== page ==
Thoughts on economics and liberty

A note on the logarithmic impact of CO2 on global warming

This is something I’ve come across a long time ago but a couple of people challenged it recently. Both have been muted since they were not adding any value. But the discussion was still illuminating.

First, the diagram from Ian Plimer’s book:

The Royal Society makes a similar point but then waves its arms about to claim that it STILL warms significantly. That’s not substantiated and those who’ve debated with me have not provided any alternative.

I wrote to Prof. Plimer for his evidence of this chart and he’s not responded yet. But Prof. William Happer did say the following:

Note that Prof. Happer is NOT saying that Arhhenius is right or even that Plimer is right. All he’s saying is the the Plimer graph is QUALITATIVELY right. And to see a modern interpretation, he cites this paper:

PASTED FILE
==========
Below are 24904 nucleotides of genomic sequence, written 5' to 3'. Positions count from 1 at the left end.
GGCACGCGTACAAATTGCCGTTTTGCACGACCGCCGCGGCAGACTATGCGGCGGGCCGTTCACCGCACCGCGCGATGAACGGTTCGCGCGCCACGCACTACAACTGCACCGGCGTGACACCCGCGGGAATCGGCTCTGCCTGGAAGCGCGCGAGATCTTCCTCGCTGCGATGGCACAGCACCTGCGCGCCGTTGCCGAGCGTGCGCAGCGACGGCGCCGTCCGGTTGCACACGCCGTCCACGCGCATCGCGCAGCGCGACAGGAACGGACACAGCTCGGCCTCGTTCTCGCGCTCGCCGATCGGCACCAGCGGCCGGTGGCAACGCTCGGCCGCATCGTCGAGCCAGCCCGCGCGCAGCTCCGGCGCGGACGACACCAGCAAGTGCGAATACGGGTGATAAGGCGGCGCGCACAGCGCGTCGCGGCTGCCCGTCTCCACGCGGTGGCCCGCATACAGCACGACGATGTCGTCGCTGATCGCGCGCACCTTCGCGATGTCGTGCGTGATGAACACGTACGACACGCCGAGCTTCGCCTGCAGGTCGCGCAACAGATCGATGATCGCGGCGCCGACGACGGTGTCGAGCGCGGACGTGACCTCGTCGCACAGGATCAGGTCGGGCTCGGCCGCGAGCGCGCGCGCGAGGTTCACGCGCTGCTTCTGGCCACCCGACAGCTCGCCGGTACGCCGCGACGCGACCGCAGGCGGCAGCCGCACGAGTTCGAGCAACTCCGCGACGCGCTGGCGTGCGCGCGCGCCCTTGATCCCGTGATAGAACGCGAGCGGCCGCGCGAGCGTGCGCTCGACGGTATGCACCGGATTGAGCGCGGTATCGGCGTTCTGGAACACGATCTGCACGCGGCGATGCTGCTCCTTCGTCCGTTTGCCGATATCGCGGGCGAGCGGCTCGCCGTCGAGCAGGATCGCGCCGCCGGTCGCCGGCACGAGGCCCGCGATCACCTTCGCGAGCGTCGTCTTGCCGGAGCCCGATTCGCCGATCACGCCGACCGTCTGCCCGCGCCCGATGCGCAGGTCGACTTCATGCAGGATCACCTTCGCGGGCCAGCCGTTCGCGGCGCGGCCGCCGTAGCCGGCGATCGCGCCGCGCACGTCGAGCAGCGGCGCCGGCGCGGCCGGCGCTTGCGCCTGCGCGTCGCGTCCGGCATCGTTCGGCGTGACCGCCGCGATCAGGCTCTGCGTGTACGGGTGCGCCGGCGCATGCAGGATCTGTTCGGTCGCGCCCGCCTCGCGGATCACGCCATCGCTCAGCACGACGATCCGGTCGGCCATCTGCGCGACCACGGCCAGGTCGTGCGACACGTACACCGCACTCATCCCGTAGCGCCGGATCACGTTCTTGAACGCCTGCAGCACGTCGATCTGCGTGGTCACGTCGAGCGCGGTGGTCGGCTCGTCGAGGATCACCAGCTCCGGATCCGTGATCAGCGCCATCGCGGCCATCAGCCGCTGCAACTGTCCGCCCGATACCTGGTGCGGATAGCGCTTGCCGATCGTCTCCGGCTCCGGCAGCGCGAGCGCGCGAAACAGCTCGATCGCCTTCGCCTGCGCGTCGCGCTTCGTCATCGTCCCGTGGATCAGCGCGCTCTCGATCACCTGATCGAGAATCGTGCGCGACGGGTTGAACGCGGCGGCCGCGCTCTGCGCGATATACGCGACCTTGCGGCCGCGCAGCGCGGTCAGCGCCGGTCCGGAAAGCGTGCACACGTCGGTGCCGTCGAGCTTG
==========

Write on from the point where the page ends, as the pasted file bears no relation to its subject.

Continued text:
The following equation is seen in this 2012 paper:

Now, it is argued that the original Arhhenius assumptions were all wrong, so we can’t use this logarithmic equation.

The Wilson et al paper insists that it is merely using simplifications – and that the actual relationship is more complex. He then compares the results of simplified models with the more complex ones and they broadly match.

So as far as I’m concerned, it remains valid for common discourse to continue to use the logarithmic model since the key point is that doubling CO2 doesn’t double the temperature (or anything as extreme as that). There is a declining impact on temperature of increased CO2.

Now the logic of this is very clear – but I won’t go into it here: have explained elsewhere. But the key point is that there is nothing to panic.

See this decision tree:

Essentially, we are not in the “panic” zone.

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Sanjeev Sabhlok

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